Attacks on Iraqi Media Call Press Freedom Into Question

Following attacks on the offices of three different Iraqi newspapers on April 1, press freedom in Iraq is once again called into question, writes Mushreq Abbas.

al-monitor Iraqi journalists inspect the equipment after attack by an armed group at the newspaper's headquarters of Addustour newspaper in Baghdad April 2, 2013. Photo by REUTERS/Thaier al-Sudani.

Topics covered

violence, journalism, islamists

Apr 5, 2013

Earlier this month, the Iraqi media experienced two consecutive shocks that not only revealed how vulnerable the security situation is in a city like Baghdad, but also shed light on the plight of Iraqi journalists, who have been treading through a minefield for ten years.

At first, many thought that it was big April Fool’s joke. Journalists repeated reports on Facebook and Twitter that an armed group had stormed the newspapers’ offices and attacked journalists with various types of weapons.

The news circulating has been confusing: “An unidentified armed group barged into the buildings of the Iraqi dailies al-Mustaqbal, al-Nas and The Parliament, attacked their crew with knives and batons and threatened to break into other newspaper buildings.”

Colleagues began to contact each other, and it soon emerged that these armed groups are affiliated with the Shiite cleric Mahmoud al-Sarkhi, whose followers oppose the "false" information published in these dailies about their spiritual leader.

Confusing questions were raised that night by the Iraqi press. Where did the half-million soldiers and policemen that were on every corner in Baghdad go? Where are the security plans, announced by the government on a daily basis? What about the hundreds of checkpoints, which the gunmen drove through on their way to storm the newspapers’ buildings and attack journalists?

The answer came as something of a tragedy the next day: The burned-out newspapers — whose staff were attacked — used the statements of the cleric in their headlines. This is the same cleric whose supporters are accused of attacking them.

The afflicted Iraqi newspapers are committed to a new story: “The groups that carried out the operation do not belong to Sarkhi.” They devoted a good part of their front pages to clearing the cleric of the "rumor" that caused this confusion, and denied what they had published on the previous day about the supporters of a certain cleric who intend to storm a sacred Shiite shrine in Karbala.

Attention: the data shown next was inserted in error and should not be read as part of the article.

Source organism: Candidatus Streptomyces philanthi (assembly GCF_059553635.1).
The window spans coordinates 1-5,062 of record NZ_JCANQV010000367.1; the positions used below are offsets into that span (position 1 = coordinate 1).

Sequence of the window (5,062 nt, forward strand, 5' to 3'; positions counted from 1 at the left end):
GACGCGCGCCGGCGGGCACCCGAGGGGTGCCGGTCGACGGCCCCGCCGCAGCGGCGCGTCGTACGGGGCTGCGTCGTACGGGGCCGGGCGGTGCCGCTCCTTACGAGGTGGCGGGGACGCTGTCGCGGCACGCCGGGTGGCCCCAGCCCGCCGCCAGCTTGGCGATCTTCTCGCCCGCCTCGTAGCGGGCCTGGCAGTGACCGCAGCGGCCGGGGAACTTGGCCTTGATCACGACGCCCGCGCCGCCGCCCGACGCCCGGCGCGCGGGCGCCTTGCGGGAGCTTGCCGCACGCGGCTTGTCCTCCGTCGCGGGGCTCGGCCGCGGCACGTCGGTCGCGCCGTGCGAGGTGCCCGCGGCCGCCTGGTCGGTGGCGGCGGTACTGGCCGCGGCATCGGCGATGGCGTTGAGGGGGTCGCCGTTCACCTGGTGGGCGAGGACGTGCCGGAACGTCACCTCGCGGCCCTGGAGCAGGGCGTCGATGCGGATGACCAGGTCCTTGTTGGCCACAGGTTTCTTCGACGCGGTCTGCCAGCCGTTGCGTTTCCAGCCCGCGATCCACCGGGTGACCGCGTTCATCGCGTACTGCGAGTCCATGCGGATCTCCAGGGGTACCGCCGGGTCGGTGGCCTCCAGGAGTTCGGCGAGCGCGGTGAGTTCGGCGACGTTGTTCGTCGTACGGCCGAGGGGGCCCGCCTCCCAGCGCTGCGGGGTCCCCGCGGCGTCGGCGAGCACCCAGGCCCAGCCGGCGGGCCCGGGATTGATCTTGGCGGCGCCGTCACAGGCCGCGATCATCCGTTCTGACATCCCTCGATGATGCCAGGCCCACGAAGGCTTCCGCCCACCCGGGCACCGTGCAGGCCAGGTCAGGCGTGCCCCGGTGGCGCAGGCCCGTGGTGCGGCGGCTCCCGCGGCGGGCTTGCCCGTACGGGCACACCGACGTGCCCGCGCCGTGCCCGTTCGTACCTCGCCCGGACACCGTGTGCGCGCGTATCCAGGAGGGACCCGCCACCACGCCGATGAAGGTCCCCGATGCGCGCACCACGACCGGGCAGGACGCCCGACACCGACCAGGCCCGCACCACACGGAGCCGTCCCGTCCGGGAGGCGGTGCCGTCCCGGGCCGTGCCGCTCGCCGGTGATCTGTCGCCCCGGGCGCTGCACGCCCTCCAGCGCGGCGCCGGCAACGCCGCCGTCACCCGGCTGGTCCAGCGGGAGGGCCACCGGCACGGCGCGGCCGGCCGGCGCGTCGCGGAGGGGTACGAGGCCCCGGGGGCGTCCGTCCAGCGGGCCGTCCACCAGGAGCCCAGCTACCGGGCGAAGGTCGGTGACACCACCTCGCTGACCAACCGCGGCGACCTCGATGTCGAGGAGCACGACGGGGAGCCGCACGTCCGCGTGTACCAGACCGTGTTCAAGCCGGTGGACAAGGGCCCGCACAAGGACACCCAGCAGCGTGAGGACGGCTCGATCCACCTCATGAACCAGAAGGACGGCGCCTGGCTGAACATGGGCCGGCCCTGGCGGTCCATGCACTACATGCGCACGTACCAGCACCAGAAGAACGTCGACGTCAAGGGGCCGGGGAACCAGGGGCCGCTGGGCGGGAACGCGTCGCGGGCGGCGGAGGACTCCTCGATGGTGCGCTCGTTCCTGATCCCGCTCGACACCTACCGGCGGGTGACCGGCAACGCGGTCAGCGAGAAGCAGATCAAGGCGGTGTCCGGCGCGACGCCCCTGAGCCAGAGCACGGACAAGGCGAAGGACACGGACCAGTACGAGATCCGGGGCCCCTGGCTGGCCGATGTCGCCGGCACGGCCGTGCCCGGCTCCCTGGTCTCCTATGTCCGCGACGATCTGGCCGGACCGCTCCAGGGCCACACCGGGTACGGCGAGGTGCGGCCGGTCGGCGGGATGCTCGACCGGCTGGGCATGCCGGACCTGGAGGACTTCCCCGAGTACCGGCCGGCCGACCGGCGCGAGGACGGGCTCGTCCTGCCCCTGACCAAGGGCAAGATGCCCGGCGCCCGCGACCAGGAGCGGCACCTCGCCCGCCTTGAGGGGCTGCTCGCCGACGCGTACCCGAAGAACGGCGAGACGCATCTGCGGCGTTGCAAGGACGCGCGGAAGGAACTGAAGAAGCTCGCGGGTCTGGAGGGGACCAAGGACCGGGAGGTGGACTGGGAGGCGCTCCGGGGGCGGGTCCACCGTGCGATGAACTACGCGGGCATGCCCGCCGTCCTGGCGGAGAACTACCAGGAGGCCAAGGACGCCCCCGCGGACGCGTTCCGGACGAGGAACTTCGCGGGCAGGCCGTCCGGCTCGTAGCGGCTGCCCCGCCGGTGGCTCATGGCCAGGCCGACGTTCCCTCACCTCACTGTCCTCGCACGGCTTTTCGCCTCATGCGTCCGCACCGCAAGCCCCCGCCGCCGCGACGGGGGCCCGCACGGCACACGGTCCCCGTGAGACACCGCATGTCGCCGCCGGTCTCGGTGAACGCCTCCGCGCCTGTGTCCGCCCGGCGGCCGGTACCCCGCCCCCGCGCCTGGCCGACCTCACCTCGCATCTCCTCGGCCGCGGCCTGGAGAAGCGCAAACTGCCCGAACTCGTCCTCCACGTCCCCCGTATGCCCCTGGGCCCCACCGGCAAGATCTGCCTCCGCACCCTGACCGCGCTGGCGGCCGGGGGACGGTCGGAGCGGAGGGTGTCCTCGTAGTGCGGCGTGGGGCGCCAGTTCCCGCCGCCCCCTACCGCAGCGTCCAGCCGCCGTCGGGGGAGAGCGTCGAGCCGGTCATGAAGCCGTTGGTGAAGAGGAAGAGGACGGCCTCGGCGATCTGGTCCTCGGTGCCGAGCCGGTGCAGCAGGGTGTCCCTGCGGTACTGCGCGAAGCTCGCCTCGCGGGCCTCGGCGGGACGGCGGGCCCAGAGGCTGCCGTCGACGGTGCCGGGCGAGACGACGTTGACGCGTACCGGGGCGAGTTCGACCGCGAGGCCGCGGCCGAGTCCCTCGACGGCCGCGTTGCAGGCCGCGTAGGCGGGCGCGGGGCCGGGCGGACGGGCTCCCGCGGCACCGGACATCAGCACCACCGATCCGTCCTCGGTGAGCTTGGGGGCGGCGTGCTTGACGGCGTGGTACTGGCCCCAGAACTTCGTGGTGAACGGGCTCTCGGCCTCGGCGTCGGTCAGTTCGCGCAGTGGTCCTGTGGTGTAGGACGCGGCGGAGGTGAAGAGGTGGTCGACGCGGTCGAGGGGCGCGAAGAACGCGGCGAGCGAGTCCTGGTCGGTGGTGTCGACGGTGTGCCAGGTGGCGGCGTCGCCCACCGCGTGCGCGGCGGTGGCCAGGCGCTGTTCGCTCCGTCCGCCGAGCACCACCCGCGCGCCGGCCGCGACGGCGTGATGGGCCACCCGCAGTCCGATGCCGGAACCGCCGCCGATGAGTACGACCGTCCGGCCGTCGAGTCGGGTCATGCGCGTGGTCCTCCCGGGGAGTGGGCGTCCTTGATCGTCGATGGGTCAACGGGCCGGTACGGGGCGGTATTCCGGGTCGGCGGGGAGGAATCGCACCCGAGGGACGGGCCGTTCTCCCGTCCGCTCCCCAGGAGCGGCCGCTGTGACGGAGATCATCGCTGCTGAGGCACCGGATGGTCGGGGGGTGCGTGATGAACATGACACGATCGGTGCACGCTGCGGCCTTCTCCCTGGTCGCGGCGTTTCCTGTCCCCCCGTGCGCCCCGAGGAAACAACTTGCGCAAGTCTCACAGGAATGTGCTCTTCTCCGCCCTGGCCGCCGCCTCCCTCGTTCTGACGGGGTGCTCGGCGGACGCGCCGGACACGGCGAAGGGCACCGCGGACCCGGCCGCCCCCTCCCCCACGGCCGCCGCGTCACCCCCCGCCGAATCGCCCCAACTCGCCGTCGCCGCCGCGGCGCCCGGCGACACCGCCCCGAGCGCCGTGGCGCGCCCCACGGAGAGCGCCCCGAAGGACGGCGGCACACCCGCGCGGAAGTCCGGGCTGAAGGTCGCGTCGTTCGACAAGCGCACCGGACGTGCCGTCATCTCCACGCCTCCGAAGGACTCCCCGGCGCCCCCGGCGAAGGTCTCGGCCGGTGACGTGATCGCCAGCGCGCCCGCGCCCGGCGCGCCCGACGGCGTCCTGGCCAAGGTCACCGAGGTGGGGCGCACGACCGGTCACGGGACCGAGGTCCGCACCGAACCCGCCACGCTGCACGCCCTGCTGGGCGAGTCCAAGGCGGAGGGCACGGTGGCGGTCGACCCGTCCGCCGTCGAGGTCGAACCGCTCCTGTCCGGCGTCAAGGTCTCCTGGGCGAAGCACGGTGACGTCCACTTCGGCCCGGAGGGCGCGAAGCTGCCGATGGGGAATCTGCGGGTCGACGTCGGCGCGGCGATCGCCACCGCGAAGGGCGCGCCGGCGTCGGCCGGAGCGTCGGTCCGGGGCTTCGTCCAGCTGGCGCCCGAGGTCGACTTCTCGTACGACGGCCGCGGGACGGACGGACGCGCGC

The catastrophe on the day following the attack was worse than the attack itself. It seems that the Iraqi press has realized — after the actions of a group of gunmen that injured four journalists, destroyed three newspaper offices and sent threatening letters to local news agencies and TV stations — that the price that they could pay for writing about radical local movements are too high. They also probably realized that all security troops deployed in the streets will not be able to protect a newspaper building or media organization, and will not provide a single Iraqi journalist with a threat-free environment.

Indeed, it is a high cost. Yet, it seriously puts the Iraqi press to the test once again. The red lines that may seem at first surprising are in fact more pronounced than the headline, and protection by the state is less meaningful than that by political parties.

On the third day, Sarkhi announced that he was in no way involved in these actions. His supporters said that they are being targeted by security campaigns which aim to throw them in prison because their beliefs contradict those of the government. As a result, they do not have the strength nor the magnanimity to implement such attacks.

Since 2003, the most tangible improvement in Iraq has been the small amount of freedom the press has been given. The attacks have cost the media in Iraq dearly, undermining the very freedoms for which they have fought.

Mushreq Abbas is a contributing writer for Al-Monitor’s Iraq Pulse. An author and journalist who has worked in the media for 15 years, he holds a degree in political science from Baghdad University. Besides writing studies and articles that covered Iraqi crises and publishing in the local, regional and foreign media, Abbas has worked since 2003 in the Iraqi media sector and co-founded media companies. He also produced a number of documentaries for different media and has managed Al-Hayat’s office in Iraq since 2005.

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